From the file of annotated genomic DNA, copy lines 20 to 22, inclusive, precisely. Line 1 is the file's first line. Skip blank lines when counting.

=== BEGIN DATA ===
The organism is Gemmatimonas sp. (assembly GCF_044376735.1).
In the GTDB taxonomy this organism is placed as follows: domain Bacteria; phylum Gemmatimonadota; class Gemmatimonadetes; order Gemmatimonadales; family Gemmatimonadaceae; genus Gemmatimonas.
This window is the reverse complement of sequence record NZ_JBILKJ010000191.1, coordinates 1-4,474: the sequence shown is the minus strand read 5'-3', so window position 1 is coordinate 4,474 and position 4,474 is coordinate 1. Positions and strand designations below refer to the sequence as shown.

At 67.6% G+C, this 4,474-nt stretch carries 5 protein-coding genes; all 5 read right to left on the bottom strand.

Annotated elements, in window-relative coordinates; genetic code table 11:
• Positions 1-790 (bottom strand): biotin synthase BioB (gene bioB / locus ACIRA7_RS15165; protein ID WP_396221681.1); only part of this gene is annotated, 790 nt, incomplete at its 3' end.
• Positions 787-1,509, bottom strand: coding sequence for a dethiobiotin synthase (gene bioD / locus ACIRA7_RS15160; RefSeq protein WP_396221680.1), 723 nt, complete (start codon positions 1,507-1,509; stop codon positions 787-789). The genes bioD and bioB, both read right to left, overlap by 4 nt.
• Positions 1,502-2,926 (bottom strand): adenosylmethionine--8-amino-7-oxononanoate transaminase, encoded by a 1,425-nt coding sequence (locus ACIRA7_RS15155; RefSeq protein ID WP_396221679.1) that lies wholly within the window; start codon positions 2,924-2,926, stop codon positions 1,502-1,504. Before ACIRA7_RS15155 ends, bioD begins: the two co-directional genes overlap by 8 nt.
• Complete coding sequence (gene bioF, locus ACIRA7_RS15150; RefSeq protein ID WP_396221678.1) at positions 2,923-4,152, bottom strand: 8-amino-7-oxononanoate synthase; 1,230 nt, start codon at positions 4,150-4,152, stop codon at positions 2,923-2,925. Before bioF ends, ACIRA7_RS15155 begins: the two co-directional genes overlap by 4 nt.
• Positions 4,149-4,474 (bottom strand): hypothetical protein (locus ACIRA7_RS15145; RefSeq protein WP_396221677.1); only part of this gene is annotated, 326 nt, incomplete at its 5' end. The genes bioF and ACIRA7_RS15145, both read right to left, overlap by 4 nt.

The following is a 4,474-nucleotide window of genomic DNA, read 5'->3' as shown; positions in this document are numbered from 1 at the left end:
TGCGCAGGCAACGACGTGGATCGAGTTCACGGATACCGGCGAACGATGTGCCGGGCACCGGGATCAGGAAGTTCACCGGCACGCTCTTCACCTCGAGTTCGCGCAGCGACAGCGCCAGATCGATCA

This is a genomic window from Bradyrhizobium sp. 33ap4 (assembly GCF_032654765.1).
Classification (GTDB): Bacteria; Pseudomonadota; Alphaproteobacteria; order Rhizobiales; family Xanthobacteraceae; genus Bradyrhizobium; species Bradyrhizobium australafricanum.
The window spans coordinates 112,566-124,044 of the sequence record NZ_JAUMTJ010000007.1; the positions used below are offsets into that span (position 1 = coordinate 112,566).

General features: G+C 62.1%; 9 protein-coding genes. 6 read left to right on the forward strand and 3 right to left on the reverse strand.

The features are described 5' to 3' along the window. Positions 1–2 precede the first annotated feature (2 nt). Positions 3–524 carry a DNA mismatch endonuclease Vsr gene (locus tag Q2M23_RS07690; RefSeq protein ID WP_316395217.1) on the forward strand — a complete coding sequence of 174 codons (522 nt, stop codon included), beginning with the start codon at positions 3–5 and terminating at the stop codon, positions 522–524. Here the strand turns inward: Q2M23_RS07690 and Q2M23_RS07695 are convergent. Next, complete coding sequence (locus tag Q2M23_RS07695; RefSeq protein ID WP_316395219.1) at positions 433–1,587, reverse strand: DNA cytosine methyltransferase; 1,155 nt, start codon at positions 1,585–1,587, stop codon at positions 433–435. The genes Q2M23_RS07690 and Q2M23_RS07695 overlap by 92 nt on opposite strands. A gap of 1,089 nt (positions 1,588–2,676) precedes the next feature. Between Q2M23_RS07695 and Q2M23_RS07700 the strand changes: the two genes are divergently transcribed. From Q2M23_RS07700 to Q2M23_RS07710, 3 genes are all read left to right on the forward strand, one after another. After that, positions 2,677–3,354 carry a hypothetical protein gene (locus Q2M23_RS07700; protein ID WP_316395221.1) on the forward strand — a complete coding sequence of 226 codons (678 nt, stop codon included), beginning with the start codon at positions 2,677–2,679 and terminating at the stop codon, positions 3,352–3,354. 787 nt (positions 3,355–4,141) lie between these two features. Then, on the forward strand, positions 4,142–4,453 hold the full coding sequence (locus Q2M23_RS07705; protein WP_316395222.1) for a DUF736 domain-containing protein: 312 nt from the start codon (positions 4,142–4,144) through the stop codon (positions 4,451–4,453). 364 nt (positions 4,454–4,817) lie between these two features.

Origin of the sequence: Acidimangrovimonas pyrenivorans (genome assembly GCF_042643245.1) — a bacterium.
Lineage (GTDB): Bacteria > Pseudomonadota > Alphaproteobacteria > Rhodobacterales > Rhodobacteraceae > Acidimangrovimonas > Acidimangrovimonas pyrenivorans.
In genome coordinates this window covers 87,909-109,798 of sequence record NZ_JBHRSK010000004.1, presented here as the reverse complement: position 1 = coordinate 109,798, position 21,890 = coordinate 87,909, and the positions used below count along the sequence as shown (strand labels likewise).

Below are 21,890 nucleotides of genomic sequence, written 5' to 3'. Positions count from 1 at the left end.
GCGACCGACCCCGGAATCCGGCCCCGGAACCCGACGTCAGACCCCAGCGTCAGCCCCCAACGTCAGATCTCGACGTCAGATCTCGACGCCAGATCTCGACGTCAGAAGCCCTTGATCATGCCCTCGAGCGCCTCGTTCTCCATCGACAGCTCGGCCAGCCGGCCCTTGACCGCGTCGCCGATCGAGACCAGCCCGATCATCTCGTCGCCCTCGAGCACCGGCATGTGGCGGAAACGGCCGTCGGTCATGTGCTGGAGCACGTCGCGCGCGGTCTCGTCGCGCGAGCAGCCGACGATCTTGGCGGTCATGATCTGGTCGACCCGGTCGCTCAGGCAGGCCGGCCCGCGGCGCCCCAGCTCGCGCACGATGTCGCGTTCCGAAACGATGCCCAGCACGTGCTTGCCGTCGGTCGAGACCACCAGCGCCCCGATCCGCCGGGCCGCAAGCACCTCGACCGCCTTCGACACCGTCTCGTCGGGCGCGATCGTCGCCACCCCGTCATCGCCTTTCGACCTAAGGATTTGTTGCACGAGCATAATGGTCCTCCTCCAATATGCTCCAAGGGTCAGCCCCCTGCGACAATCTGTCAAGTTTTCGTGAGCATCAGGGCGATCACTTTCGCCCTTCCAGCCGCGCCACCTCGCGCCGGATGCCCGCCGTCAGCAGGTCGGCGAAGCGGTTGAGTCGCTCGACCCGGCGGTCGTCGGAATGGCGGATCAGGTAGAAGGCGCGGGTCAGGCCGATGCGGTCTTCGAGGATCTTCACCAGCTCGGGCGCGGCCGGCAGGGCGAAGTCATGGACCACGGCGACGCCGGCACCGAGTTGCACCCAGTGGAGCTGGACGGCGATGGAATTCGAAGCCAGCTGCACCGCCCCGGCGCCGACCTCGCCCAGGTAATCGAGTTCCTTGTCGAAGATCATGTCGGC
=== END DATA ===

In genome coordinates this window covers 87,909-109,798 of sequence record NZ_JBHRSK010000004.1, presented here as the reverse complement: position 1 = coordinate 109,798, position 21,890 = coordinate 87,909, and the positions used below count along the sequence as shown (strand labels likewise).

Below are 21,890 nucleotides of genomic sequence, written 5' to 3'. Positions count from 1 at the left end.
GCGACCGACCCCGGAATCCGGCCCCGGAACCCGACGTCAGACCCCAGCGTCAGCCCCCAACGTCAGATCTCGACGTCAGATCTCGACGCCAGATCTCGACGTCAGAAGCCCTTGATCATGCCCTCGAGCGCCTCGTTCTCCATCGACAGCTCGGCCAGCCGGCCCTTGACCGCGTCGCCGATCGAGACCAGCCCGATCATCTCGTCGCCCTCGAGCACCGGCATGTGGCGGAAACGGCCGTCGGTCATGTGCTGGAGCACGTCGCGCGCGGTCTCGTCGCGCGAGCAGCCGACGATCTTGGCGGTCATGATCTGGTCGACCCGGTCGCTCAGGCAGGCCGGCCCGCGGCGCCCCAGCTCGCGCACGATGTCGCGTTCCGAAACGATGCCCAGCACGTGCTTGCCGTCGGTCGAGACCACCAGCGCCCCGATCCGCCGGGCCGCAAGCACCTCGACCGCCTTCGACACCGTCTCGTCGGGCGCGATCGTCGCCACCCCGTCATCGCCTTTCGACCTAAGGATTTGTTGCACGAGCATAATGGTCCTCCTCCAATATGCTCCAAGGGTCAGCCCCCTGCGACAATCTGTCAAGTTTTCGTGAGCATCAGGGCGATCACTTTCGCCCTTCCAGCCGCGCCACCTCGCGCCGGATGCCCGCCGTCAGCAGGTCGGCGAAGCGGTTGAGTCGCTCGACCCGGCGGTCGTCGGAATGGCGGATCAGGTAGAAGGCGCGGGTCAGGCCGATGCGGTCTTCGAGGATCTTCACCAGCTCGGGCGCGGCCGGCAGGGCGAAGTCATGGACCACGGCGACGCCGGCACCGAGTTGCACCCAGTGGAGCTGGACGGCGATGGAATTCGAAGCCAGCTGCACCGCCCCGGCGCCGACCTCGCCCAGGTAATCGAGTTCCTTGTCGAAGATCATGTCGGC